To examine if troponin positivity (TP) in patients who undergo head and neck cancer mucosal resections (HNS) predicts noncardiac complications (NCC).
Major HNSs are arduous operations that place stress on the patient's hemodynamic system. TP after noncardiac surgery previously has been shown in up to 25% of patients, which may signal cardiac complications (CC) or NCC. Although CC after HNS has been observed, no study has investigated the relationship of TP to NCC.
All patients who underwent HNS at a tertiary‐care cancer center from July 2014 to July 2016 were included and underwent postoperative troponin measurements as part of an institutional cardiac protocol. Comparative and multivariate regression analysis were used to compare TP and troponin‐negative (TN) patients for NCC.
One hundred seventy‐two patients underwent HNS. Of those, 15% developed TP during the postoperative period. There was no significant difference between TP and TN for gender, tumor‐node‐metastasis staging, Charlson comorbidity index, and smoking status. Risk of NCC in TP was 73.1% versus 28.1% in TN (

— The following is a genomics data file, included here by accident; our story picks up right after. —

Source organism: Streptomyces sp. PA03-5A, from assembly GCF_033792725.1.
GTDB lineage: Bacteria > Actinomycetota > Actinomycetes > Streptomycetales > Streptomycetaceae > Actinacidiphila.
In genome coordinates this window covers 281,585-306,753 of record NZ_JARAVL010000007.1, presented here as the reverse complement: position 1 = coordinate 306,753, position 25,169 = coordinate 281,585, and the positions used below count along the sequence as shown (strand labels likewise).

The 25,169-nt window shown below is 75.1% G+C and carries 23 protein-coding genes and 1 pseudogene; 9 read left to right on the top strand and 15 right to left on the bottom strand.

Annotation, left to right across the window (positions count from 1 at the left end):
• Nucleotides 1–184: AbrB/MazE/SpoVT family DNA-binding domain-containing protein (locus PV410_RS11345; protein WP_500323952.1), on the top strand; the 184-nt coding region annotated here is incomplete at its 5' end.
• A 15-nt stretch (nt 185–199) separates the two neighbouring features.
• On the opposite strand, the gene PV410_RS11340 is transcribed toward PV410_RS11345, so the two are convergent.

P< 0.001). A significant difference ( P< 0.05) in wound complications, length of hospital stay (LOHS), and incidence of pneumonia was found between both groups. Nonparametric testing confirmed significant difference in pneumonia (Z = −3.469, P= 0.001) and LOHS (−3.110, P= 0.002). Multivariate regression analysis confirmed a significant difference in LOHS independent of CC (R2 = 0.122, P< 0.0001). Conclusion
TP is not an uncommon occurrence after HNS and is associated with statistically significant increases in wound complications, LOHS, and pneumonia. However, the overall significance of these findings remains unclear, and further research is warranted to determine if outcomes may be improved by closely monitoring these patients for TP.
Level of Evidence
Laryngoscope, 130:2148–2152, 2020